Face Scanning at Airports Facing Difficulties

Face scanning at airports is being initiated by the Department of Homeland Security, but even though a rollout date isn’t expected until 2021, its future is still in danger because of “technical and operational challenges.”

DHS’ Future with Face Scanning

Facial recognition is becoming more mainstream the more we progress in technology. While just a few years back Apple introduced Touch ID on their mobile devices, this year they abandoned that on all devices and replaced it with Face ID.

The idea here is for Customs and Border Protection to roll out the face scanning feature at U.S. airports. Working with the help of airlines, the goal is to trial it at one airport at a time with the idea of tracking passengers as they leave the United States.

While U.S. citizens can opt out of the program, facial scanning will be mandatory for all foreign nationals and visitors as they leave the country. The goal is for Customs and Border Patrol to more easily prevent people from overstaying their visas. There are those who feel doing so violates privacy rights.

With the goal of being operational in twenty U.S. airports by 2021, it’s currently in use at nine airports. But this goal, while seeming entirely possible since it is nearly halfway there and three years away, is being questioned.


Aside from the concerns of violating privacy rights, the inspector general report is calling out technical issues that may prevent the Department of Homeland Security from hitting their mark.

Facial Scanning Technical Difficulties

“During the pilot, CBP encountered various technical and operational challenges that limited biometric confirmation to only eighty-five percent of all passengers processed,” said the inspector general report.

“These challenges included poor network availability, a lack of dedicated staff, and compressed boarding times due to flight delays.” The face scanners did not “consistently match individuals of certain age groups or nationalities,” continued the report.

While the system did show that 1,300 visitors to the U.S. were overstaying the time they were allowed to be in the U.S., the report suggested that more people could have been found if it wasn’t running at just an eighty-five percent success rate.

Because of this, Customs and Border Patrol “may be unable to meet expectations for achieving full operational capability, including biometrically processing one-hundred percent of all international passengers at the twenty busiest airports,” stated the report.

Additionally, there is a question regarding the assistance of airlines with the program while staffing issues are being dealt with as well. The airlines need to be relied on to do the scans, while CBP works on the background checks.


CBP “plans to rely upon airport stakeholders” for purchasing equipment, such as digital cameras to take the photos at boarding gates, and this is also posing “a significant point of failure” for the program.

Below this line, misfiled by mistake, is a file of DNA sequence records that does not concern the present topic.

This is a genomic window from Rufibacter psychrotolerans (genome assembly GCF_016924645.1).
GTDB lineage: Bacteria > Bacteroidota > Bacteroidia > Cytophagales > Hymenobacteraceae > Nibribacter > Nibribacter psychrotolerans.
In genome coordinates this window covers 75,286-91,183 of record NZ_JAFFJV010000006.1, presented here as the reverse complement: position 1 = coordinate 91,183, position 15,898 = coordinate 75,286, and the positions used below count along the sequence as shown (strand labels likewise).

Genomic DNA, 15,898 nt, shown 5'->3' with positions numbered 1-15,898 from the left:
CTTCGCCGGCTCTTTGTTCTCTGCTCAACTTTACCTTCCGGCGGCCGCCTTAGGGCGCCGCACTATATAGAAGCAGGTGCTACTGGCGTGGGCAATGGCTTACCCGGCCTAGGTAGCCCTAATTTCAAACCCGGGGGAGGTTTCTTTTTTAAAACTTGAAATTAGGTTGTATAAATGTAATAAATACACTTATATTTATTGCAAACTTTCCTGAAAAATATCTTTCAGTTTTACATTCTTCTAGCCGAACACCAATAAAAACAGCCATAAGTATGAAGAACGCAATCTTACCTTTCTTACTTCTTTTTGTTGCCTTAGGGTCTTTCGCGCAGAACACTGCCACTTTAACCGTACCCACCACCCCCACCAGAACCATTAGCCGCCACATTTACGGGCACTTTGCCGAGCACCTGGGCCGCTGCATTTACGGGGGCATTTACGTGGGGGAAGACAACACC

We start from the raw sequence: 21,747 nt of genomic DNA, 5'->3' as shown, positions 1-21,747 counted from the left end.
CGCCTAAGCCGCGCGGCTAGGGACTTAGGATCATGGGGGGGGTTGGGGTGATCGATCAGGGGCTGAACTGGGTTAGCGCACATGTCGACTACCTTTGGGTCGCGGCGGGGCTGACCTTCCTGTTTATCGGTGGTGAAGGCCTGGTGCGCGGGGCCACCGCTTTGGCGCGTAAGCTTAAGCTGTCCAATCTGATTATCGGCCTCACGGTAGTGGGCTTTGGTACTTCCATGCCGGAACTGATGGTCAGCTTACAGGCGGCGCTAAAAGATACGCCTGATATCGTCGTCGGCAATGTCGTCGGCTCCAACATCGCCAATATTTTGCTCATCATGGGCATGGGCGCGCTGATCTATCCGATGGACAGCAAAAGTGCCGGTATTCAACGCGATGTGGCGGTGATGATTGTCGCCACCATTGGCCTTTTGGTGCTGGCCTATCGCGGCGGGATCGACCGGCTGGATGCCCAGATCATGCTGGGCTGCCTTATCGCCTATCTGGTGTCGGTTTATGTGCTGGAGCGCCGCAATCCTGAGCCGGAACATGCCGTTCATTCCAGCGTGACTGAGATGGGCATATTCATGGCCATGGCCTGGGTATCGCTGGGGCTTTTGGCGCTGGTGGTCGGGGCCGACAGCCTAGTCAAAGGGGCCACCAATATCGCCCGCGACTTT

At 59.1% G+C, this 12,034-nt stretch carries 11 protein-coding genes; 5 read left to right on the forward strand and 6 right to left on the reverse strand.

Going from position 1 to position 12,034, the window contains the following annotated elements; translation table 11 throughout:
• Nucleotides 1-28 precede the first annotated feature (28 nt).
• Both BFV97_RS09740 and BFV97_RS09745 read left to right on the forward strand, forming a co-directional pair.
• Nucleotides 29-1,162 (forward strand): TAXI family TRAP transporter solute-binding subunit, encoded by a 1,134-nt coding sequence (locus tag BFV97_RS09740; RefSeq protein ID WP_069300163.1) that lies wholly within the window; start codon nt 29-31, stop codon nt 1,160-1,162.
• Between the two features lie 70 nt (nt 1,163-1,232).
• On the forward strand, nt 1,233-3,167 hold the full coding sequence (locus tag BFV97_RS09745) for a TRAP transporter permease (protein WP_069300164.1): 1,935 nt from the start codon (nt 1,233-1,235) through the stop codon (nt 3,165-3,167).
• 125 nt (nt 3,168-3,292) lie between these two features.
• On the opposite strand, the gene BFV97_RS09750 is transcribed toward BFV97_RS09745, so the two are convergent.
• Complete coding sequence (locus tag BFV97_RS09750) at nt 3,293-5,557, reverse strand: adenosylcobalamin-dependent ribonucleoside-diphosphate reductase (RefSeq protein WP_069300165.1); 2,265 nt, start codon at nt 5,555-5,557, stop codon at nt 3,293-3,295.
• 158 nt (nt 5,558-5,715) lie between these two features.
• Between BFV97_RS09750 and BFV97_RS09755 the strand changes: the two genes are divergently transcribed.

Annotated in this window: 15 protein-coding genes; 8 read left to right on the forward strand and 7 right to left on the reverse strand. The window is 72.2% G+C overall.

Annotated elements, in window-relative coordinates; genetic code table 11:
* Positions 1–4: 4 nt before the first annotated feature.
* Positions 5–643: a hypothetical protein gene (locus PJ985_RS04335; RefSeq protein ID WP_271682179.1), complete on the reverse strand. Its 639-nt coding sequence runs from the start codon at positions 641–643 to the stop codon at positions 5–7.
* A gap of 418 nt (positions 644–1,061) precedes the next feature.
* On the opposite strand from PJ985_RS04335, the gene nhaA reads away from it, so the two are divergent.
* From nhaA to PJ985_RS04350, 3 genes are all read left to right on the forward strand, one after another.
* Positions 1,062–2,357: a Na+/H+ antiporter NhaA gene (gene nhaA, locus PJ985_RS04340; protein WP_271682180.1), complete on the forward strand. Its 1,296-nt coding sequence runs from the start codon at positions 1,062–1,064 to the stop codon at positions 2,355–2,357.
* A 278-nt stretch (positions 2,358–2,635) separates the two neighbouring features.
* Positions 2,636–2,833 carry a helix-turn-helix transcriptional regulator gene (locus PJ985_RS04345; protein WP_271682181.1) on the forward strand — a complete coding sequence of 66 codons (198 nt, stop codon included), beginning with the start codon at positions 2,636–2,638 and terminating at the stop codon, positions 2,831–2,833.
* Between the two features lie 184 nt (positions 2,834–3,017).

“Until CBP resolves the longstanding questions regarding stakeholder commitment to its biometric program, it may not be able to scale up to reach full operating capability by 2021 as planned,” according to the report.

The CBP disagrees with the report and says it will “develop an internal contingency plan” in the event airlines and airports are unwilling to help. Additionally, a spokesperson for the CBP told TechCrunch that since the report, their biometric matching is averaging ninety-seven percent, a significant increase.


All of this comes along with increased efforts on behalf of CBP to control foreign-born people in the United States, specifically with immigration and not necessarily those only interested in only visiting the country.

But aside from the moral and legal difficulties of the other efforts, the face scanning effort has to rely on technical efforts, and this is still a new technology. Along with the problems of assistance from airlines and airports, it’s throwing the whole program into question.

What do you think of the moral reasons for tracking people via facial recognition? Should this be a legal method of controlling visitors to a country? Let us know your thoughts!

Laura Tucker Laura Tucker

Laura has spent nearly 20 years writing news, reviews, and op-eds, with more than 10 of those years as an editor as well. She has exclusively used Apple products for the past three decades. In addition to writing and editing at MTE, she also runs the site's sponsored review program.

One comment

  1. So our privacy is further eroded. One of these days we will wake up with all privacy gone but, by that time, it will way too late to do anything about it.

    “All of this comes along with increased efforts on behalf of CBP to control foreign-born people in the United States”
    Put up the damn wall along the entire Mexican border and the influx of foreign-born people into the United States will be cut by 90%. There is a choice that needs to be made, either pay for the wall or pay to chase the foreign-born all over the map.

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